Chennai (formerly Madras)
The big dissapointment in Chennai was that we didn't see any of the
"Madras" cloth shirts which were so popular when I (John) was in
college. ;-) Of course, a few years have passed since then and Madras is
now called Chennai. We did quite a quick tour of Chennai, using it
mainly as a point of arrival and departure from and to Europe.
Still, it was our introduction to Tamil Nadu, which is very different
from the north we had visited before. Very different.
The first day, we visited our first Tamil Nadu temple and saw our first
which was covered with scaffolding, a site we were to see
again and again. There are a number of other exuberantly decorated
towers though, as are shown in the pictures. The statues (mostly in
plaster) and the colors are almost fantastic.
We then made a fairly rapid tour of the city by car. We drove by Marina
Beach for our first glance at the Indian Ocean and our first glance at
bold and friendly Tamil kids. We would see a lot more of both.
||See the scaffolding
on the high tower?
|Ganesh, the elephant
||This should be
Vishnu, since he's blue
|Marina Beach, Chennai
||Kids at Marina Beach
We had lunch in a real Tamil restaurant and had our first acquaintance
with what they call a "meal" there. For 30 rupees (about 0.60 € or
bit less than one US$), you get an unlimited vegetarian meal which
looks delicious. You get a big metal tray, the edge an inch or
so high, with palm leaves spread out over the bottom. Rice is
served into the middle of the leaf. Then waiters come by with very
large bowls of various vegetable dishes and plop down healthy
ladels-full of each around the edge of the tray. Then the fun starts.
Using the right hand, previously washed, the diner (maybe "eater" is
more appropriate) mixes some of one or more veg dishes with the rice,
stirs the whole pile up into a sort of goop and carries it (literally,
still with the right hand) to his mouth. And so on. It sounds "gross",
but in fact they are so skillful at it that it's not at all repulsive.
Afterwards, there is a long line of people at the washbasin to
wash their hands, particularly the right one and sometimes
all the way up to the elbow. They saw us
looking wonderingly at them and smiled knowingly and happily. It must
have been delicious. Not knowing anything about these "meals" at the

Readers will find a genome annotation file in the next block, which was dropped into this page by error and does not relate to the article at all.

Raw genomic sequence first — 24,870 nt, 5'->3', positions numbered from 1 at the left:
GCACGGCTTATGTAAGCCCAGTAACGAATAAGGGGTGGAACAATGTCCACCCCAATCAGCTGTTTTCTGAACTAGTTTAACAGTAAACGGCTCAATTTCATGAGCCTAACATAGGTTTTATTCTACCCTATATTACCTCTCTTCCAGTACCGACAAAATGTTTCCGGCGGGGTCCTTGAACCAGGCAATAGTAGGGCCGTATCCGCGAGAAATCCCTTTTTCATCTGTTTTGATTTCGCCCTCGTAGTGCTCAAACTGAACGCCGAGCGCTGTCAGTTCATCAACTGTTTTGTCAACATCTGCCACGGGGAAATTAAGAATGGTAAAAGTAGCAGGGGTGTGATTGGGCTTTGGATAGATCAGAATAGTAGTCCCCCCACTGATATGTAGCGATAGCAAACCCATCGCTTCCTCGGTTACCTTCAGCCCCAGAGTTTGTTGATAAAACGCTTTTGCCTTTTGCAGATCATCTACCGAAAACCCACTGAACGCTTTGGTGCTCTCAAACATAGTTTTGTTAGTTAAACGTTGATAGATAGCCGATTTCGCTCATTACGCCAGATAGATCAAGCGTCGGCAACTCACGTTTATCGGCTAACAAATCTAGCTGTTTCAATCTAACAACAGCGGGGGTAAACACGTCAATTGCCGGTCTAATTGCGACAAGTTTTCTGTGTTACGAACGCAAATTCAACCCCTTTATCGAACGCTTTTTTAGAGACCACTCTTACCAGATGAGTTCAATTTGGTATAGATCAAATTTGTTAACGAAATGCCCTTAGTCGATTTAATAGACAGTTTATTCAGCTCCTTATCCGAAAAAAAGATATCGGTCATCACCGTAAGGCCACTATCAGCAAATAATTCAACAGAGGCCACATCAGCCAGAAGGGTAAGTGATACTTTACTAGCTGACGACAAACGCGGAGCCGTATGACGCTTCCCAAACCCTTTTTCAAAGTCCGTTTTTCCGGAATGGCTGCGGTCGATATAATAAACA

time, we just
ordered rice and a couple of dishes, which was more than we could eat.
Wow, can those people eat! And it's spicy too, even more in the south
than in the
The only time we ate a "meal" (in Tiruvannamalai), we asked for a fork.
We then visited the Government Museum, which has a beautiful collection
of bronzes. Here, we first saw a statue of what can be called an
androgynous Shiva, right-half male and left-half female. It's called Ardhanarishvara,
"the Lord being half-woman". It can be considered as representing "the
inseparability of the male and female principle, cause of creation. The
right half of the image represents Shiva, the left Parvati.
Ardhanarishvara has been interpreted, among other meanings, as the
union of the passive spirit (purusha)
and the active nature (prakriti),
or as the embodiment of the universe. The same notion is conveyed, in a
more abstract form, by the linga
emerging from the yoni." (Dallapiccola,
Anna L., Dictionary of
Hindu lore and legend) One also can see
it as the
male and female sides of Shiva, the female side being his bhakti, or
visiting the Museum
||The Bronze Gallery
|Shiva and Parvati
For more pictures of the works in the Museum, check out our gallery.
The other high point of our visit to Chennai was the flower market,
which we saw on our second visit, at the end of our tour. Words are
irrelevant here. The beauty of the colors, the bustle of the crowd and
the friendliness (you'll hear that a lot) of the people was what it was
all about. For pictures, look in our Chennai
Flower Market gallery.
After Chennai, we drove south towards Mamallapuram, stopping first at the open-air museum at Dakshina Chitra.
Back to home page/accueil or to India 2008 Tamil Nadu tour.